Sometimes, it is not you they are reaching for.
Sometimes it is a bottle, a door, a sandwich, a Pulitzer — another woman.
But their hands found you first.
Do not mistake yourself for a guardian or a muse or a promise or a victim or a snack.
You are a woman — skin and bones, veins and nerves, hair and sweat.
You are not made out of metaphors, not apologies, not excuses.

If you grow up the type of woman men want to hold,
You can let them hold you.
All day they practice keeping their bodies upright.
Even after all this evolving it still feels unnatural.
Still strains the muscles, hold firms the arms and spine.
Only some men will want to learn what it feels like to curl themselves into a question mark around you,
Admit they do not have the answers they thought they would by now.
Some men will want to hold you like the answer.
You are not the answer.
You are not the problem.
You are not the poem or the punch-line or the riddle or the joke.

Woman, if you grow up the type men want to love,
You can let them love you.
Being loved is not the same thing as loving.
When you fall in love, it is discovering the ocean after years of puddle jumping.
It is realizing you have hands.
It is reaching for the tightrope when the crowds have all gone home.

Do not spend time wondering if you are the type of women men will hurt.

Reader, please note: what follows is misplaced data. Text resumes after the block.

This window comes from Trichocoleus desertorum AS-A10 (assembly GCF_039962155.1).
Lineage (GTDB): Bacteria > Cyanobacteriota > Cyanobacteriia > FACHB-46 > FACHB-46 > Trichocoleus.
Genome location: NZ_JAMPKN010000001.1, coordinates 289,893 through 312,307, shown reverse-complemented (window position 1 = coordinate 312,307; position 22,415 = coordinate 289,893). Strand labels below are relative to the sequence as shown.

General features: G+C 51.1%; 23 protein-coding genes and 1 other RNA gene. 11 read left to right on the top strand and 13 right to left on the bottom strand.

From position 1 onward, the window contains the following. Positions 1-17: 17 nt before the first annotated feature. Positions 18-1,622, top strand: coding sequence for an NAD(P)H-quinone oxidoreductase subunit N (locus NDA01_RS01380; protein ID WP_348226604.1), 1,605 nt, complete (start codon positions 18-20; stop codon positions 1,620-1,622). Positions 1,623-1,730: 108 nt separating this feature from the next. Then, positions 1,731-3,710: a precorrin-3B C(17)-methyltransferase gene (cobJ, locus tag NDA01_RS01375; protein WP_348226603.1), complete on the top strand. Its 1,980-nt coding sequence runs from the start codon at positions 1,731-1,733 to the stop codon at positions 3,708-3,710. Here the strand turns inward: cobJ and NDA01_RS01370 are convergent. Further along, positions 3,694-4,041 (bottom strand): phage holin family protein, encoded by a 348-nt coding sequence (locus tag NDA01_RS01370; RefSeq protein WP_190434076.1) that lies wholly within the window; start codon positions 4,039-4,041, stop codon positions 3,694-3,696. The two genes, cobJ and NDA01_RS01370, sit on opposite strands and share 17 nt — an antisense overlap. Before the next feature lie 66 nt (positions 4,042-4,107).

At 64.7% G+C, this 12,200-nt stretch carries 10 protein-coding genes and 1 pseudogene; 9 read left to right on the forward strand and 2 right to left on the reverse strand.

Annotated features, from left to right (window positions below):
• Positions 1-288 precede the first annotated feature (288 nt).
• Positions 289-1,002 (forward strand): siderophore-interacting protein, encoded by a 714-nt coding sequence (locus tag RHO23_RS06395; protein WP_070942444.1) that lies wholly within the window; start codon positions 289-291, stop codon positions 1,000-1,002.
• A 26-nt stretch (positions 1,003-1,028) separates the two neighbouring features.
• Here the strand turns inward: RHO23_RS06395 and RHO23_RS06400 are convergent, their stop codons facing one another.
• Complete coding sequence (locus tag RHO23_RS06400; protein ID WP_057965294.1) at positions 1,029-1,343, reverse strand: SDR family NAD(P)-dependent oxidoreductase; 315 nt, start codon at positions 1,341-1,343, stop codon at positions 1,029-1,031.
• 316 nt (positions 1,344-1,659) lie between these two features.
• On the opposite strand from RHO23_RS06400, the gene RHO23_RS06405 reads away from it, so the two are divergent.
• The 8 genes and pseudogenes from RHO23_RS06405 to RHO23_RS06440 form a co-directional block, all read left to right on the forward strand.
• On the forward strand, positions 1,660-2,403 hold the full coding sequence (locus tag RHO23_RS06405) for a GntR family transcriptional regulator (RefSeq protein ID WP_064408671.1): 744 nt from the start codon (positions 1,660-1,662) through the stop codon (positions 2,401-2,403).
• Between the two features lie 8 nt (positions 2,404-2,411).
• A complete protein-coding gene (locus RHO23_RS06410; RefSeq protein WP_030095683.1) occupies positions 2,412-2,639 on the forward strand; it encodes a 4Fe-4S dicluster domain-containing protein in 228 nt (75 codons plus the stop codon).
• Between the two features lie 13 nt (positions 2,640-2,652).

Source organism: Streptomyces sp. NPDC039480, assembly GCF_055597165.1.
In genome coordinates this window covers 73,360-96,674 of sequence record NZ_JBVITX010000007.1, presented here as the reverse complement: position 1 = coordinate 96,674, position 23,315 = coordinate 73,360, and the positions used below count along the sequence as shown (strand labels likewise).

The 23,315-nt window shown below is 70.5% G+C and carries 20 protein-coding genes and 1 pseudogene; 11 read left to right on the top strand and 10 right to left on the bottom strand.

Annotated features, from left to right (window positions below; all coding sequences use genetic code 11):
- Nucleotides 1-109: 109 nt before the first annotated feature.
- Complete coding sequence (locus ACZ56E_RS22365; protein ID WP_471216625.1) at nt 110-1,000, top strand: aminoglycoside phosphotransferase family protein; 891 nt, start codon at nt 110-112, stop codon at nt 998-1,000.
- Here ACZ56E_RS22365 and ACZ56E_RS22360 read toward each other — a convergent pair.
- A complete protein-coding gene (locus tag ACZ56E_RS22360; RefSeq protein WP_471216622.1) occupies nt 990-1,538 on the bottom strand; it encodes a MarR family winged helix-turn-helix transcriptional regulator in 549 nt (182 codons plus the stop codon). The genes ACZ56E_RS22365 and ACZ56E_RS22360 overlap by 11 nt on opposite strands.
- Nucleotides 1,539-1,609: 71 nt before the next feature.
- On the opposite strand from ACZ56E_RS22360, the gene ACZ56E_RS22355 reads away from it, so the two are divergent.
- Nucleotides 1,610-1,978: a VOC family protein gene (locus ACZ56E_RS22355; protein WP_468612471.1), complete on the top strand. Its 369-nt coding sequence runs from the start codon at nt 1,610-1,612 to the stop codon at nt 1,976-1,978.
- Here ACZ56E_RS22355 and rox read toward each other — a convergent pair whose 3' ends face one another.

If he leaves you with a car alarm heart, you learn to sing along.
It is hard to stop loving the ocean even after it has left you gasping — "salty."
So forgive yourself for the decisions you've made.
The ones you still call mistakes when you tuck them in at night and know this:
Know you are the type of woman who is searching for a place to call yours.
Let the statues crumble.
You have always been the place.
You are a woman who can build it yourself.
You are born to build.

-Sarah Kay
Sarah Kay is an American poet. Known for her spoken word poetry, Kay is the founder and co-director of Project V.O.I.C.E., founded in 2004, a group dedicated to using spoken word as an educational and inspirational tool.
Hannah Andria Jul 2014
When I was younger,
I used to dream of flying right out of my skin.
My soul soaring from my first grade body
To where soft meadows smelled of rain.
Out, over the tarmac filled with those who wished to clip my wings.
Past those who wished to tie them down with nightmares,
How fast I would fly.
Every night, wings I never saw, but still knew I had,
Lifted me from my broken bones and my torn heart
And I was reaching heights I had always wanted to taste
And smell of soft sunshine filled clouds.

So that I was hovering, eyes wide open, seeing it all at once.
This big world and its bright beauty
So blinding,
Sometimes I had to close my eyes and feel its gentle glow on my belly
Without touching it,
Without squishing it between my toes,
I knew it sat there for me to find;
My soft place to land.

And one day it found me.
It reached out and grabbed me.
When I tried to stretch out my wings,
It grabbed me.
It grasped my ankles and tore away my dreams.
Burying my feet,
Forcing roots from my toes.
My bright beautiful earth placed me on broken ground,

Then, when my longing heart finally gave up on flying ever again,
I felt rain kiss my cheek.
I lifted my eyes to the sky, closed them, and imagined it missed me.
And as I felt the sweet kisses slip from my face, I looked down
To find myself planted
In a soft meadow that smelled of rain.

— The End —